Soutenance de thèse de doctorat le 19 Décembre 2019, 15h00 à CentraleSupelec (Gif-sur-Yvette) Amphi F3-06
|M. Marco Di Renzo||Directeur de recherche-CNRS||Directeur de Thèse|
|Mme Maryline Helard||Professeur-IETR||Président|
|M. Jalel Ben-Othman||Professeur-CNRS-CentraleSupélec-Université Paris-Saclay and Université Paris 13||Examinateur|
|M. Jean-Marie Gorce||Professeur-INSA-Lyon||Examinateur|
|Mme Lina Mroueh||Maître de conférences-ISEP||Examinateur|
|Mme Valeria Loscri||Chargé de recherche-Inria Lille-Nord Europe||Examinateur|
|M. Mustapha Benjillali||Maître de conférences-INPT-Maroc||Rapporteur|
|M. Laurent Clavier||Professeur-Institut Mines-Telecom||Rapporteur|
Abstract: In this thesis, we have developed new analytical frameworks for analyzing and optimizing future cellular networks with the aid of stochastic geometry and point processes. This thesis provides four main technical contributions.
First, we analyze emerging networks that can communicate by using light instead of radio waves. In this context, we propose an innovative analytical framework that allows us to estimate the coverage probability and the average rate of spatially distributed networks, which are used to gain insight for system optimization.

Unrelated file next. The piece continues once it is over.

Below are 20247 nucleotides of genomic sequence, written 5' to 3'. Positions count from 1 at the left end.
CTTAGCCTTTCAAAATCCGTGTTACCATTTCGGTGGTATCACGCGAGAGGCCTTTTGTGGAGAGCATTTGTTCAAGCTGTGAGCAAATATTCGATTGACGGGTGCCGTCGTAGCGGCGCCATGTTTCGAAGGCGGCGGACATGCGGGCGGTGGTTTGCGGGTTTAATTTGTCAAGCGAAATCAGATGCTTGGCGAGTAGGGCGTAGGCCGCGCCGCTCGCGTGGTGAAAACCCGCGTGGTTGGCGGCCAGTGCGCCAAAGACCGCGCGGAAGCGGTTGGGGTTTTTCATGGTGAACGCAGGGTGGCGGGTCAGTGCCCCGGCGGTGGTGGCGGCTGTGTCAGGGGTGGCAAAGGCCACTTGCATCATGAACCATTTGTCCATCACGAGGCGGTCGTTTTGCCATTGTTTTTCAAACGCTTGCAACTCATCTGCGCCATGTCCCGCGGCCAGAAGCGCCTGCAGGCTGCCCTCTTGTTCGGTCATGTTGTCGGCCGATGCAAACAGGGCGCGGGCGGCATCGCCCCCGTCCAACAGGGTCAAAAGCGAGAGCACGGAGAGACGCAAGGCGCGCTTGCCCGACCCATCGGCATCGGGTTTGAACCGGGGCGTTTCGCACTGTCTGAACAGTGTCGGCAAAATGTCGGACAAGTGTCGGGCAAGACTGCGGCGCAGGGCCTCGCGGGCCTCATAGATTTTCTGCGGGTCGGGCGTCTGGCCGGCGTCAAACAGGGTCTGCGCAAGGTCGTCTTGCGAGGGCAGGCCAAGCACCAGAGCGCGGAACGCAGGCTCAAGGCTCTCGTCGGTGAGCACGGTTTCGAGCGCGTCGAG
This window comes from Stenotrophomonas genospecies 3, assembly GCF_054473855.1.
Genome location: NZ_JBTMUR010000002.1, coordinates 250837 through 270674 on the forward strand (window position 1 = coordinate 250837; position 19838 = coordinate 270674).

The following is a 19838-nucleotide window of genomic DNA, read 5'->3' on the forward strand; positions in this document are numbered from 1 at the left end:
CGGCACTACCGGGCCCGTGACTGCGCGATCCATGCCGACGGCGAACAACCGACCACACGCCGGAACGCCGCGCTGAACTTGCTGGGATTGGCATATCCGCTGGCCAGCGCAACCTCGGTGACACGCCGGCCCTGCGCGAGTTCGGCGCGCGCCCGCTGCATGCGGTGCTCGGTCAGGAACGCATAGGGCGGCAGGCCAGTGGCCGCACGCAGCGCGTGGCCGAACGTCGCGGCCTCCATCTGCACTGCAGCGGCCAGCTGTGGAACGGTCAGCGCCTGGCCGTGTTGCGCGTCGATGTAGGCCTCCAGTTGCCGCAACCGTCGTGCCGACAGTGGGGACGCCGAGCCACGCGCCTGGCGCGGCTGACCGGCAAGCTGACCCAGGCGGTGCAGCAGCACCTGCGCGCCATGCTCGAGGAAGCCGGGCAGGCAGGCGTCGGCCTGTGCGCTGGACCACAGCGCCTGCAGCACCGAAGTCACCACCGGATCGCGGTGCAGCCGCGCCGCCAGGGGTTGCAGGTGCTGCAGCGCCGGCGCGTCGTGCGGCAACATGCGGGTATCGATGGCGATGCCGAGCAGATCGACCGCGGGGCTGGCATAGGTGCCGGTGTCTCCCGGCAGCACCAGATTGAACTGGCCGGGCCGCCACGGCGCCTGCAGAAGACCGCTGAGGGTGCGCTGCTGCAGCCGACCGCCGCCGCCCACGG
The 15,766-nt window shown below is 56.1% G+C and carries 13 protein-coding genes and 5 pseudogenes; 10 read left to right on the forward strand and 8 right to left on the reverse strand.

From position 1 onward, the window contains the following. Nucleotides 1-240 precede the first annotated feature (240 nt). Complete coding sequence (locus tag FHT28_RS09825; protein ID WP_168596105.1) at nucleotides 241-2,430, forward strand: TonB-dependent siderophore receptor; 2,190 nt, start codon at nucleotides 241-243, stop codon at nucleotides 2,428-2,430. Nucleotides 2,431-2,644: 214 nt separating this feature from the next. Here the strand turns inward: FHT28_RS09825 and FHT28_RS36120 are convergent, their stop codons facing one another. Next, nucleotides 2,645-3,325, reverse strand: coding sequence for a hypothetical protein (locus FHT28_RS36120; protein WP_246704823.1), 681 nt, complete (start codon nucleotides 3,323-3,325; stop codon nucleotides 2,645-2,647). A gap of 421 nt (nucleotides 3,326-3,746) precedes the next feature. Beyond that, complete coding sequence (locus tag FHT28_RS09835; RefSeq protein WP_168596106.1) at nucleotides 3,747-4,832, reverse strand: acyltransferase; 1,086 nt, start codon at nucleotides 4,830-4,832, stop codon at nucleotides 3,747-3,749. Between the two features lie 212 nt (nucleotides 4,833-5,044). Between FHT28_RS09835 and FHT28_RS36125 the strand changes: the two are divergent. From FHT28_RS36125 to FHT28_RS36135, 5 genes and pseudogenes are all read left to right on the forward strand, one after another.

Second, we propose an innovative methodology for modeling spatially correlated cellular networks by using in-homogeneous point processes. The proposed approach is tested against practical deployment of cellular networks and found to be tractable and accurate. It is applied to the analysis of visible light communication networks, and the impact of spatial correlation is studied.
Third, we tackle the open problem of modeling Massive MIMO cellular networks. We study uplink and downlink cellular networks and propose new upper and lower bounds for the average spectral efficiency, which allow us to identify the optimal number of user to serve in each cell of the network and the impact of several key system parameters.
Fourth, we introduce and analyze the performance of a new interference-aware scheduling algorithm for application to the uplink of cellular networks. The proposed approach is based on muting some users in order to reduce the level of interference. The achievable performance and the user-fairness of the proposed approach are discussed and quantified analytically.
This PhD thesis is supported by the European Commission through the H2020-ETN-5Gaura project under grant 675806